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Inmarsat's London headquarters. Credit: Inmarsat

TAMPA, Fla. — Viasat has agreed to buy British satellite fleet operator Inmarsat in a $7.3 billion deal to expand its broadband network globally in multiple orbits and spectrum bands.

Buying private equity-backed Inmarsat would transform Viasat into an operator of 19 satellites across Ka, L and S-band spectrum — with another 10 spacecraft set to launch in the next three years for a broadband market that has been shaken up by SpaceX’s Starlink and other incoming megaconstellations.

“The unique fusion of teams, technologies and resources provides the ingredients and scale needed for profitable growth through the creation and delivery of innovative broadband and IoT services in new and existing fast-growing segments and geographies,” said Viasat executive chair Mark Dankberg.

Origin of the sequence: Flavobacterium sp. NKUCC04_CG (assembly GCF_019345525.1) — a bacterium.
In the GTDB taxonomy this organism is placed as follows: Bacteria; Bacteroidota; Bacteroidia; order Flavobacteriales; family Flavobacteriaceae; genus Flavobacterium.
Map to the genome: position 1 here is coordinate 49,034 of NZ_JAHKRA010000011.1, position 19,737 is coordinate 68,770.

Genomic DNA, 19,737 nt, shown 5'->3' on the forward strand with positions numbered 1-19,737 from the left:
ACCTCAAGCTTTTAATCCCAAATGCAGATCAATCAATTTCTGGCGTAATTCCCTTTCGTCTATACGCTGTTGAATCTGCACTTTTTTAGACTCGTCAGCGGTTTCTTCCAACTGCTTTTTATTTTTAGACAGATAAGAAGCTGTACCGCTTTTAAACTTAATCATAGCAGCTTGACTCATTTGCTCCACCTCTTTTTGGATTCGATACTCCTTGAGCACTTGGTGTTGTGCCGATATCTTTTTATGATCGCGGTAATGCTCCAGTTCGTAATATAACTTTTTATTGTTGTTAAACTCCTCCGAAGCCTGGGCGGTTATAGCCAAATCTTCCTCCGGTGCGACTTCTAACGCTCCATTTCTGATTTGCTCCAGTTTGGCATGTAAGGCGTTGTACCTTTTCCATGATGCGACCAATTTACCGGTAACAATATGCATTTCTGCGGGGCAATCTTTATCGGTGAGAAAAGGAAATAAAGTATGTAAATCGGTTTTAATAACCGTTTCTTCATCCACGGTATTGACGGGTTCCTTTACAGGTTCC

“Inmarsat’s dual-band global mobile network, unique L-band resources, skills and capabilities in the U.K. and excellent technical and operational talent worldwide, are powerful complements to Viasat’s business.”

The boards of both companies unanimously approved the transaction. The Baupost Group, which is publicly traded Viasat’s largest shareholder, has also given its approval. 

Viasat expects to close the acquisition in the second half of next year after getting the approval of other shareholders, in addition to regulatory clearances.

The deal comprises $850 million in cash, about $3.1 billion in Viasat equity and the assumption of $3.4 billion of net debt.

Inmarsat’s private equity owners, a consortium led by Apax and Warburg Pincus which bought the British company in 2020, would take about 37.5% of the combined group.

Viasat said it has obtained commitments for $2.3 billion in new debt to finance the deal. 

More to come.

 

 



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